Lexington Women Gather on the Anniversary of the National Women’s March

On the anniversary of the Women’s March that took place last year, marches were held all across the country. One such march was held in downtown Lexington.

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  • “Women’s Rights are Human Rights!”

  • “Women Are Perfect”

  • “Save My Kids’ Healthcare…”

  • Capitalism Upholds The Patriarchy”

  • “Be The Change”

  • “Virginia Did It! We Can Too! Vote Them Out!”

  • “Per-sister. Hey! Hey! Mister Mister- Keep you laws off my sister!”

  • An assortment of signs were held by people fighting oppression and patriarchy.

  • “We Shall Overcomb”

  • “You Can’t Shut Us Down”

  • “I’m With Her”

  • “Everyone Deserves Healthcare”

  • “If you don’t trust me with a choice, how can you trust me with a child?”

  • “As a woman, I hope that one day I have as many rights as a gun.”

  • “Now you’ve pissed off Grandma”

  • A couple holding up a sign stating “We The People”. It represents a unification among the American people.

  • “Elect A Clown.. Expect A Circus”

  • “I Stand With Planned Parenthood”

  • Kentucky Secretary of State Alison Lundergan Grimes speaks puissantly to the audience.

  • An advocate raises her sign in solidarity with the crowd.

  • The ASL interpreter translates for any audience members with hearing disabilities.

  • Kentucky State Representative Attica Scott speaks to the crowd about minorities.

  • Tuesday Meadows, a trans advocate and writer for “LinQ”, speaks to the crowd about trans women.

  • Lexington City Council member Angela Evans speaks to the crowd.

  • Carla Gover performing her original song, “Snowflake” that she wrote on the morning of the women’s’ march last year.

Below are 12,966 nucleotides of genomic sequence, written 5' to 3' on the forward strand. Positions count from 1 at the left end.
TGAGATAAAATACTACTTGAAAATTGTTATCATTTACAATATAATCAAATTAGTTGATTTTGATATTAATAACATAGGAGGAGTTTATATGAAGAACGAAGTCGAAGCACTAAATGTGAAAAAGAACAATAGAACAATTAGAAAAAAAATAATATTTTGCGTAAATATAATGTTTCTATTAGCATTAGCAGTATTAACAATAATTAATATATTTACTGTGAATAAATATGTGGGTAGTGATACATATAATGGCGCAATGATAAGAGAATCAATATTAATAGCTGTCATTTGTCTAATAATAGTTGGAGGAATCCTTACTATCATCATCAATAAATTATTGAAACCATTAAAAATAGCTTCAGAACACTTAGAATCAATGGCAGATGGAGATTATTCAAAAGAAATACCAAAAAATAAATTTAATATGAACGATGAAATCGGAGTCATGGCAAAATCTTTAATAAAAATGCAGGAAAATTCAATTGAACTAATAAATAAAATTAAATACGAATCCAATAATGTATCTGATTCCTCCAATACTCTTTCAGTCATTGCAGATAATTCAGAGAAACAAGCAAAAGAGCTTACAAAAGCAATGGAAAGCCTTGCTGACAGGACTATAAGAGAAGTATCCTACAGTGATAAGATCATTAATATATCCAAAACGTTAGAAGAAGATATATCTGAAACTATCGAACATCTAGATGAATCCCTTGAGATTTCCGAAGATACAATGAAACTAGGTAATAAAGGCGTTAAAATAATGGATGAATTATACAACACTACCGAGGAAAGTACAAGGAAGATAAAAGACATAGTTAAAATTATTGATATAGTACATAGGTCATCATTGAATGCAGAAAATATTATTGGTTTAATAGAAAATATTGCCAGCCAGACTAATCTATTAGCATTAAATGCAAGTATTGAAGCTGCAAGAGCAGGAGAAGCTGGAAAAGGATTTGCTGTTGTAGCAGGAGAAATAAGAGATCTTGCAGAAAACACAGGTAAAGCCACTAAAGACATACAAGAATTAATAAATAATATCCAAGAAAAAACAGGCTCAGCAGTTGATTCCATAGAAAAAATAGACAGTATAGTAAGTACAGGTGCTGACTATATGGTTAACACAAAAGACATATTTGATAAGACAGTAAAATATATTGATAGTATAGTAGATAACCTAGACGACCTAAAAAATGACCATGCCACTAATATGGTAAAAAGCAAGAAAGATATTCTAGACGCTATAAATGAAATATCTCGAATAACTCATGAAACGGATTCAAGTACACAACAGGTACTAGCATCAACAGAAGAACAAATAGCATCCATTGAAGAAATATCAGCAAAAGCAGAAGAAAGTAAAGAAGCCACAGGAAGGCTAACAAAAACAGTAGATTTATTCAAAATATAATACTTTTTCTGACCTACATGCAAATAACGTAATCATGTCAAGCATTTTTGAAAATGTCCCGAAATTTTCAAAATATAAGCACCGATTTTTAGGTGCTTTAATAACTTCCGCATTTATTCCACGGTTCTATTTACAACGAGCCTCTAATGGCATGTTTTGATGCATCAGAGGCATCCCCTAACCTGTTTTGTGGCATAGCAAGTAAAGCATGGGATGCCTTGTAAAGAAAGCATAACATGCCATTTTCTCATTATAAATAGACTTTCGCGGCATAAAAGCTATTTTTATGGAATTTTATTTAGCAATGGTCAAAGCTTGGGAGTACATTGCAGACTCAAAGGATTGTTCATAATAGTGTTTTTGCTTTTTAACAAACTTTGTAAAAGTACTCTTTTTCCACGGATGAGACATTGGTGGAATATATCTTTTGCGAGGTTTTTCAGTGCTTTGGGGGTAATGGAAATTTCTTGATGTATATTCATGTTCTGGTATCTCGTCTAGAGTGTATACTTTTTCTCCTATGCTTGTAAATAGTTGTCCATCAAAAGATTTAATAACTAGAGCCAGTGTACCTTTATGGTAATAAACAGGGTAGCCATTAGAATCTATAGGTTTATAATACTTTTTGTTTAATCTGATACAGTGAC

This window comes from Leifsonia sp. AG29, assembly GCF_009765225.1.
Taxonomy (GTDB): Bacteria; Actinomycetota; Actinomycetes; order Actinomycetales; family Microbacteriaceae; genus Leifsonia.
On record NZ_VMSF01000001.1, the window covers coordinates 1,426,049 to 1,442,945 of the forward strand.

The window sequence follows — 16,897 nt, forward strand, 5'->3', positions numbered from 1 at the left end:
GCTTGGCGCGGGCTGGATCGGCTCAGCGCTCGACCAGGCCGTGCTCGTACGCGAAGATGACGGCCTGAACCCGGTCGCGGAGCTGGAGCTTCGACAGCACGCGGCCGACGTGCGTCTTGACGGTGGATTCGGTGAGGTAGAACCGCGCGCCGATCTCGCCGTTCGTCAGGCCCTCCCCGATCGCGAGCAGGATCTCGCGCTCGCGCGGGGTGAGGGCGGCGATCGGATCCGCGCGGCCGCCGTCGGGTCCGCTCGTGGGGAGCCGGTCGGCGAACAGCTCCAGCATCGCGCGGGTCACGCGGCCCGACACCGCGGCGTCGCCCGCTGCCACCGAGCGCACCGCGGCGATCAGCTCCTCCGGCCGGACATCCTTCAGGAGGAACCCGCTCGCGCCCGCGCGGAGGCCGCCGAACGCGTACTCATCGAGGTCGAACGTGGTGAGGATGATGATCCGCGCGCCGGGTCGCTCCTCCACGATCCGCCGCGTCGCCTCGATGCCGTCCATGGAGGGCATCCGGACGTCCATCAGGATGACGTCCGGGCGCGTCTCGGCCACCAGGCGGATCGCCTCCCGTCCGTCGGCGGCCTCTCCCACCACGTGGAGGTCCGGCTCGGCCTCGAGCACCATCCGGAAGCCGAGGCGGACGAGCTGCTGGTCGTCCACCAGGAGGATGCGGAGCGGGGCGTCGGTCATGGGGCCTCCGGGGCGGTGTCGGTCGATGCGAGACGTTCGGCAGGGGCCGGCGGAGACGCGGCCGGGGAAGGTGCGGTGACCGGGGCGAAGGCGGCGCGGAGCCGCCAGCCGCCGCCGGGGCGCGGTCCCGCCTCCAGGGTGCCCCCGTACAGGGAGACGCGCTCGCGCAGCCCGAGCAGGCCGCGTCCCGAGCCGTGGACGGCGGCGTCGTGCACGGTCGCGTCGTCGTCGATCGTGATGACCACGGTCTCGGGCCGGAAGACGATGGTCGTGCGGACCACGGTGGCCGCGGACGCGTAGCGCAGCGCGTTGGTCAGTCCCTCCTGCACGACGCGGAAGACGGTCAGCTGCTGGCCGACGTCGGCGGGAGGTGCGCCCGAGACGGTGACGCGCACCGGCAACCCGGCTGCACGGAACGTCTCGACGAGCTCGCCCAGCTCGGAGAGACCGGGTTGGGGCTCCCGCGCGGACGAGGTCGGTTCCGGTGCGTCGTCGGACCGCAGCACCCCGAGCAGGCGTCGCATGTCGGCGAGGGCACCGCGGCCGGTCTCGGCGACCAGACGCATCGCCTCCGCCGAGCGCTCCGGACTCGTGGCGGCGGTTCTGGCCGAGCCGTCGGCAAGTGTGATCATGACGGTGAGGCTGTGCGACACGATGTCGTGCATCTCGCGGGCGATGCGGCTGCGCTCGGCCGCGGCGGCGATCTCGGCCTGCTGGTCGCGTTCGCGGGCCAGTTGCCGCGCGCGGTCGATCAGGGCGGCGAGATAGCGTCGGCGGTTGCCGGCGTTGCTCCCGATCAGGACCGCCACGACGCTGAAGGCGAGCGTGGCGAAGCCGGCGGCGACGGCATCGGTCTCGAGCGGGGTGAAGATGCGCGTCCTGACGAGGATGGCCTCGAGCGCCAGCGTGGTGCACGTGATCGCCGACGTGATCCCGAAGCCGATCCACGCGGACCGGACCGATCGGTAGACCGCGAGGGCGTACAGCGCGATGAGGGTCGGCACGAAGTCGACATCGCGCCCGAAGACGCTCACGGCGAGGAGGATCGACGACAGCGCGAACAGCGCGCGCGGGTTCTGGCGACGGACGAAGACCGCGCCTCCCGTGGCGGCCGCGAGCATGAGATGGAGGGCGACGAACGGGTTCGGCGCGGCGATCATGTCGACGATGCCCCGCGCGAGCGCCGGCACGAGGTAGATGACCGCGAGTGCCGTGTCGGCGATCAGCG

This past Saturday marked the one year anniversary of the National Women’s March. Last year, over five million people across the world rallied to support women’s rights. This year, over a million Americans marched for the same cause. Though there were fewer attendees, their message rang clear through powerful speeches, chants and signs.

The Kentucky National Organization for Women organized one such march in downtown Lexington. Speakers included KY Secretary of State Alison Grimes, KY State Representative Attica Scott, activist Anita Rowe Franklin, Executive Director of KDP Mary Nishmuta, Lexington City Councilwoman Angela Evans, DACA activist Noemi Lara-Rojo, Indiana and Kentucky Planned Parenthood representative Jenny Clay and Kentucky Women’s League representative India Allen.

The speakers were allotted five to ten minutes and, though their speeches were brief, they were powerful nonetheless.

During her speech, Councilwoman Evans threw her papers to the ground.

Remy Milburn
“Be The Change”

“Today, I went rogue. I planned to talk about the fear that we’ve seen this past year but ended up talking about how compassionate we really are as a society and we need to make sure that our laws reflect that compassion and how we truly do love each other. That’s what my faith has taught me and we need to protect each other. We don’t need to judge each other. And even when we don’t understand someone else’s issue, we still need to stand up for them,” she said.